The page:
I’ve read a lot in the news lately about employers being fined for underpaying employees. The new awards rules seem very hard to get my head around. How can I avoid inadvertently getting into trouble over this?
Now the dust has settled over the election, the spectre of yet another possible change to employment law has diminished.
Get daily business news.
The latest stories, funding information, and expert advice. Free to sign up.
It has been replaced with the harsh reality that this is as good as it gets for the next few years. So what is Fair Work, what are the risks and what should you do as a small operator?
Fair Work Australia is the national workplace relations tribunal. It is an independent body with power to carry out a range of functions relating to:
- the safety net of minimum wages and employment conditions
- enterprise bargaining
- industrial action
- dispute resolution
- termination of employment
- other workplace matters.
The risks are that this legislation applies to all and there is no getting around the fact that you as an employer have obligations and your employees have rights.
So what do you do?
Firstly, acquaint yourself with some basic terminology. Here are some reasonably straightforward items to be aware of:
1. Modernised Awards:
- On January 1, 2010 modern awards replaced thousands of federal and state-based awards (pre-modern awards). They cover most workplaces. The commencement of modern awards means that there have been changes to minimum terms and conditions for many employees. The changes vary by state, industry and employer. As a small business operator you need to familiarise yourself with the right award for your workplace.
2. NES (National Employment Standards):
10 standards that apply to all employment arrangements. The NES applies to all employees covered by the national workplace relations system regardless of the award, agreement or contract of employment that applies to an employee.
- Maximum weekly hours of work – 38 hours per week, plus reasonable additional hours.
- Requests for flexible working arrangements – allows parents or carers of a child under school age or of a child under 18 with a disability, to request a change in working arrangements to assist with the child’s care.
- Parental leave and related entitlements – up to 12 months unpaid leave for every employee, plus a right to request an additional 12 months unpaid leave, and other forms of maternity, paternity and adoption related leave. Watch this space.
- Annual leave – four weeks paid leave per year, plus an additional week for certain shift workers.
- Personal/carer’s leave and compassionate leave – 10 days paid personal/carer’s leave, two days unpaid carer’s leave as required, and two days compassionate leave (unpaid for casuals) as required.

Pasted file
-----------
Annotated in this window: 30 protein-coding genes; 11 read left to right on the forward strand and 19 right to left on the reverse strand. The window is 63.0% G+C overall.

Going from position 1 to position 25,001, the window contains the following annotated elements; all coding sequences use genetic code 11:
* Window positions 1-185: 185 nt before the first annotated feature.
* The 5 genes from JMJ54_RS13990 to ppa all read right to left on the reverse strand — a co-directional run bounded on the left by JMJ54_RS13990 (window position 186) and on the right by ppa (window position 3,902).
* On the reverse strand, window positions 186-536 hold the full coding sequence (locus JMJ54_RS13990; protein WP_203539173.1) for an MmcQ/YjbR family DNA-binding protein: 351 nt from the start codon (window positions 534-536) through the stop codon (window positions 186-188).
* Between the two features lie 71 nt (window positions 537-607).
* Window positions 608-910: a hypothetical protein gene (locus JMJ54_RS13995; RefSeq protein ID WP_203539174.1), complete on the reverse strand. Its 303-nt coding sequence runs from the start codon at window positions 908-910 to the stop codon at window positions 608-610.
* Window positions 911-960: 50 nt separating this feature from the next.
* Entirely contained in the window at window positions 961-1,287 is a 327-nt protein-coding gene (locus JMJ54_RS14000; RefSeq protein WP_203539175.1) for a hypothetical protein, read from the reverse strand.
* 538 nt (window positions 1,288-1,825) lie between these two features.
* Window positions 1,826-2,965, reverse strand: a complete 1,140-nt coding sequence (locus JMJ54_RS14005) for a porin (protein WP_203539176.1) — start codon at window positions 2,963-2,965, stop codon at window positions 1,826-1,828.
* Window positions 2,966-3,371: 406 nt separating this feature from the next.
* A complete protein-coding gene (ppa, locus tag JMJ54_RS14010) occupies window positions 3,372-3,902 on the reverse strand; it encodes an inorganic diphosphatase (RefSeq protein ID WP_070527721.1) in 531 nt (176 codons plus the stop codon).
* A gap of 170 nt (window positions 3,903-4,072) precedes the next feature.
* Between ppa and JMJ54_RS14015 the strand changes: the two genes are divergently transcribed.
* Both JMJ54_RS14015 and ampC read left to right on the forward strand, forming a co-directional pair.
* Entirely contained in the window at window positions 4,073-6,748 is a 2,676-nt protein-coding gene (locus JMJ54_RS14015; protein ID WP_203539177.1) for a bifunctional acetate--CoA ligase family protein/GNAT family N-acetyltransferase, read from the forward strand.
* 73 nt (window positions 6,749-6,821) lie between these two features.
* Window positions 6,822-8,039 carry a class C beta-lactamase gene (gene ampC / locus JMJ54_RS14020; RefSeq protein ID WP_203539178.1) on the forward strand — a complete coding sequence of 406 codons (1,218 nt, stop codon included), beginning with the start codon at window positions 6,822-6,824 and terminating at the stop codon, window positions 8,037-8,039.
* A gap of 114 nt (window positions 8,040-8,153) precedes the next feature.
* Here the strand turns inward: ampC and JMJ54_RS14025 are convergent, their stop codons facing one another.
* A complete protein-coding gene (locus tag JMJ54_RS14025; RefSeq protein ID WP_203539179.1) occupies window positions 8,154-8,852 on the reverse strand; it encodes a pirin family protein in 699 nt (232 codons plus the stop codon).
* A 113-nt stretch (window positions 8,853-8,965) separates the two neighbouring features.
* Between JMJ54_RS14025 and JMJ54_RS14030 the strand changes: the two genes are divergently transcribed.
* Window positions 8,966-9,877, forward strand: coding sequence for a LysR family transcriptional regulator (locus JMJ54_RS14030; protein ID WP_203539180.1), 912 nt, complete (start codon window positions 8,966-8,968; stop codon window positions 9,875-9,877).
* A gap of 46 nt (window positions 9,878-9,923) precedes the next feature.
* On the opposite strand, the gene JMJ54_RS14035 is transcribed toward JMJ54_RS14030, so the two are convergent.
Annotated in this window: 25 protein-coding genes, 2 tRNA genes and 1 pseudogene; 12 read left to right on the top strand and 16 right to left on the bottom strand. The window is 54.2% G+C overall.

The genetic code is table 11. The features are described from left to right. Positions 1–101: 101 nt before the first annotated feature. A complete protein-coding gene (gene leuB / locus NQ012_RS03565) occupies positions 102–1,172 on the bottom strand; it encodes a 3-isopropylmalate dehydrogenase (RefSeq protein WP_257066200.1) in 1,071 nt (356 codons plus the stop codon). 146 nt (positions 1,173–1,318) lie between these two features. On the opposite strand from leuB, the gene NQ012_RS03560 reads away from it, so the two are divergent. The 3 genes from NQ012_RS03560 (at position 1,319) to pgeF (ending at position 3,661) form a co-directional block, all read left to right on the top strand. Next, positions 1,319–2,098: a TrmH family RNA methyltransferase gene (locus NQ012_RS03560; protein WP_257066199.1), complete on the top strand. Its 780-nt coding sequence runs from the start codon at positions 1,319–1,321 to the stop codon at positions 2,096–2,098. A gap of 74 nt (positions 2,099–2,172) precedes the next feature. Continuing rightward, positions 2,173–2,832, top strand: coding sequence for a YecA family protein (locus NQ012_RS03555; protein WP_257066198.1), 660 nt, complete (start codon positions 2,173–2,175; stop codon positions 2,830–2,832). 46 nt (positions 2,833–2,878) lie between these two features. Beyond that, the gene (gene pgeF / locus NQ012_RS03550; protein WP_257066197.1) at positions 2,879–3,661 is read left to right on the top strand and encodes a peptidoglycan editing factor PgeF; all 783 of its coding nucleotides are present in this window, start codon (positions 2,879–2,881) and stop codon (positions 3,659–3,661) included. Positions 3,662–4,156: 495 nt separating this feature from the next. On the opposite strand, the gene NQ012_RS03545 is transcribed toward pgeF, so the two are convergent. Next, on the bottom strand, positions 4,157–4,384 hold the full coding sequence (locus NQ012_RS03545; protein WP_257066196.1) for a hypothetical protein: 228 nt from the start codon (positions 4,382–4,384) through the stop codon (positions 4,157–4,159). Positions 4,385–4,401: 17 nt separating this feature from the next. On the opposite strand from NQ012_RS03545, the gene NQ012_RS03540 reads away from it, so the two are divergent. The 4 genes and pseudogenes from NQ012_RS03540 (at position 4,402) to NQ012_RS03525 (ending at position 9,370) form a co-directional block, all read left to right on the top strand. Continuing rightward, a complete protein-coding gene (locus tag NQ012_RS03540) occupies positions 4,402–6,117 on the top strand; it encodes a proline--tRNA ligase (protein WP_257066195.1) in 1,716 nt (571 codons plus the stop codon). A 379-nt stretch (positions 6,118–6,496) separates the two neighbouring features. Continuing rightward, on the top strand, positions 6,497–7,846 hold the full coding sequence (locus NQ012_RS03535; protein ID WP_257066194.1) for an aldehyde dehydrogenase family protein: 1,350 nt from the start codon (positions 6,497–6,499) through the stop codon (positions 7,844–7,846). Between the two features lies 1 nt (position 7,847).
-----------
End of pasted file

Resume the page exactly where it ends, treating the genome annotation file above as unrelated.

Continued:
- Community service leave – unpaid leave for voluntary emergency activities and leave for jury service, with an entitlement to be paid for up to 10 days for jury service.
- Long service leave – a transitional entitlement for employees who had certain LSL entitlements before January 1, 2010 pending the development of a uniform national long service leave standard.
- Public holidays – a paid day off on a public holiday, except where reasonably requested to work.
- Notice of termination and redundancy pay – up to four weeks’ notice of termination (five weeks if the employee is over 45 and has at least two years of continuous service) and up to 16 weeks redundancy pay, both based on length of service.
- Provision of a Fair Work Information Statement – employers must provide this statement to all new employees. It contains information about the NES, modern awards, agreement-making, the right to freedom of association, termination of employment, individual flexibility arrangements, right of entry, transfer of business, and the respective roles of Fair Work Australia and the Fair Work Ombudsman.
3. BOOT: Better Off Overall Test.
This is a new standard or test in establishing that agreements are better off overall for employees in comparison to what existed previously.
4. Small Business Fair Dismissal Code:
A code exists for small businesses which outlines the processes which must be used in times of dismissal.
5. Transfer of Business:
If you take over another business through an acquisition or some agreement you must take care as the terms of employment may continue for those employees that transfer. The Fair Work Acts sets out what happens and provides rules in these circumstances.
This may seem onerous but it is law. There is no need to panic but you do need to be on top of these matters.
Don’t wear a ball gown to a BBQ and overreact, but do take it seriously. Practically, if you use the net and call the Fair Work help lines the advice is fair but not tailored to your needs.
The other observation is that like any help line the advice is only as good as the person you speak with and frankly you never talk to the same person twice!
If you are all at sea then seek advice from an independent advisor. Business operators need quality advisors to sort the wheat from the chaff.